But what about the ladies? After all, the majority of the ‘transsexual’ porn market is centered around trans women. In fact, it’s the fourth most popular genre of porn, period, beating out searches for ‘blow job’ and ‘butts,’ according to a 2012 Salon article. Trans women are a major force in the porn industry, which is complicated by the fact that the industry sometimes shuns them. Ironically, the industry can also make it difficult, for trans women to fully express their gender identities.

‘Transsexual porn’ is the fourth most popular genre of porn, period, beating out searches for ‘blow job’ and ‘butts.’

“Considering the fact that for trans women, getting surgery is often a porn career ender, I hope this raises a larger conversation about which bodies are included or excluded in porn,” said Tobi Hill-Meyer, director of the queer trans alt-porn compilation Doing It Ourselves. “It’s sad, but I know some women working in porn who have money or insurance to get surgery, but put it off for fear of losing their job.”

Hill-Meyer’s point is apt: While straight men make up the vast majority of consumers of the mainstream ‘shemale’ porn market, the popularity of performers resides in their status as ‘chicks with dicks.’ Because the market demands that trans women in porn have fully functioning penises, the industry puts pressure on performers to choose between completing gender reassignment surgery—or even continuing regular hormone therapy—and losing a primary source of income. That’s a tough sell in a society where it’s extremely difficult, if not impossible, for many trans people to get jobs.

One of transsexual porn’s top stars, Mia Isabella, told the Daily Dot that she was surprised but very happy to hear that Trans500 was launching the surgery fund. 

“I applaud anyone who’s willing to help young people get through transitioning,” said Isabella, who is donating 10 percent of the proceeds from her upcoming book to a scholarship for trans students. “My transition was funded by my former corporate job and by my ex-husband, not by the adult industry. I was very lucky to have a partner who was financially in a great place and had no problem making that dream come true for me.”

Isabella said that she believed a “large percentage” of trans women have worked in the sex industry, in large part due to the discrimination they face in the mainstream workplace. Some trans women are “stealth,” she said, and pass so well that they can continue to live in society without confronting discrimination, as author/activist Janet Mock did for years before she came out in a 2011 Marie Claire article. But other trans women aren’t so lucky, and those who are shut out of a reliable source of income will turn to porn and other types of sex work to survive. 

Another major problem is the fact that many health insurance plans (and state laws) consider gender reassignment surgery a “cosmetic” procedure, rather than a medical necessity. That leaves trans people responsible for coming up with tens, sometimes hundreds of thousands of dollars to fund their transitions.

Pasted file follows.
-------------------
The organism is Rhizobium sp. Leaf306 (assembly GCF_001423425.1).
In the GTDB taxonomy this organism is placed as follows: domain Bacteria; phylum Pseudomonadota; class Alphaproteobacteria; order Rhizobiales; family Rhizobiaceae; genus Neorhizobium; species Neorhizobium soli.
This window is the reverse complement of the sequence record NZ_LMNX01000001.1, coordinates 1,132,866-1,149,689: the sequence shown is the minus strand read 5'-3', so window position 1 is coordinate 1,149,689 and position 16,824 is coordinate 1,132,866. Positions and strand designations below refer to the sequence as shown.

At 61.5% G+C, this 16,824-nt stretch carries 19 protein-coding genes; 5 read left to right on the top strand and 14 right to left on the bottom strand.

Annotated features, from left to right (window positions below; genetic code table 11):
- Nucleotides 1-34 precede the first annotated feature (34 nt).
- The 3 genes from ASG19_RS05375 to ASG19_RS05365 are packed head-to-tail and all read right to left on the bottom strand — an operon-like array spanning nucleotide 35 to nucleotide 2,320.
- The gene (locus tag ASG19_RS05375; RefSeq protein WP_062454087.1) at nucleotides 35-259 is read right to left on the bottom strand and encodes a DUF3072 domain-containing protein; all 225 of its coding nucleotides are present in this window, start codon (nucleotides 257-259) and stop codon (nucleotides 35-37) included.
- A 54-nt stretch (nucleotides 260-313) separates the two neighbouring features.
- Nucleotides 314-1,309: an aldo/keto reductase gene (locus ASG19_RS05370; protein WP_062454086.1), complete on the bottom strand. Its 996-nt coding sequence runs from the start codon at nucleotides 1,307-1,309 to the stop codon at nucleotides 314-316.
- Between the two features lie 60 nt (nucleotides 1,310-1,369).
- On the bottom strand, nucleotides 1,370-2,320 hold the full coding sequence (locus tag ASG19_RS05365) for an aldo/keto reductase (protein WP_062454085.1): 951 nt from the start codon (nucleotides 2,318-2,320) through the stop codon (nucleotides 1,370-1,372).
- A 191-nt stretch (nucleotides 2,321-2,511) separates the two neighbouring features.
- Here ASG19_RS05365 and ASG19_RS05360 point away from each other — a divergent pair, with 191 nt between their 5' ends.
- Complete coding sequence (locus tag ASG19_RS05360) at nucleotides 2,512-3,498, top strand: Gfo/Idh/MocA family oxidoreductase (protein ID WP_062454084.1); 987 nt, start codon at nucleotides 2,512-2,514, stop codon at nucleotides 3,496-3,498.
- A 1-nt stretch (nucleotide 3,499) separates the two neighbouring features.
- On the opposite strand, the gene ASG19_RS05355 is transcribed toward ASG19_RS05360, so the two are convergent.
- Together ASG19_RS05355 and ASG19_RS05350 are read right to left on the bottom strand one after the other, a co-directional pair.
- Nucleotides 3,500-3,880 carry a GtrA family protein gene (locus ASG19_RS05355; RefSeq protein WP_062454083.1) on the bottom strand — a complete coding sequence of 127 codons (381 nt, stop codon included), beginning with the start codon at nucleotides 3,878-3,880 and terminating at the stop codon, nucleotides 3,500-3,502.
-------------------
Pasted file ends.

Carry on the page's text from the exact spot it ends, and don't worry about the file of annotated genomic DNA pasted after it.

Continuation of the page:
While the American Medical Association considers gender reassignment medically necessary and has recommended that insurance companies cover the procedure, it announced last year that surgery shouldn’t be a requirement for changing gender on birth certificates and other forms of identification, simply because the surgery is still so financially out of reach for many. Currently, only 33 percent of transgender people undergo some form of gender reassignment surgery.

“In the past two years 9 states and the District of Columbia have clarified that exclusions of trans related healthcare are illegal,” said Hill-Meyer. “Plenty of people falling through the gaps still need support, and just as importantly we need to work on enforcing the law to end the practice of insurance discrimination that leaves people in such desperate need.”

In December, New York’s Sylvia Rivera Law Project announced that its twelve-year campaign to get state Medicaid coverage for gender reassignment surgery has finally been met with success. But while low-income and unemployed trans people won the right to surgery in one state, there are many more where coverage is not an option.

For those people, private grant programs like the one launched by Trans500 might be one of the few ways they can cover the cost of transitioning. There are some programs outside the porn industry too, like the Jim Collins foundation and the Point5cc fund. And crowdfunding is an increasingly popular method for raising transition costs. 

But for many transgender people, surgery is still out of reach.

“People will be offended,” said Angel of transition costs being funded by a company that profits from ‘shemale’ porn. “But we need to figure out what’s more important to us as a community. Gender reassignment surgery is a huge part of helping people move on with their lives.”

Photo via Pablo Miranzo/Flickr (CC BY 2.0)

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*First Published: May 5, 2015, 4:34 pm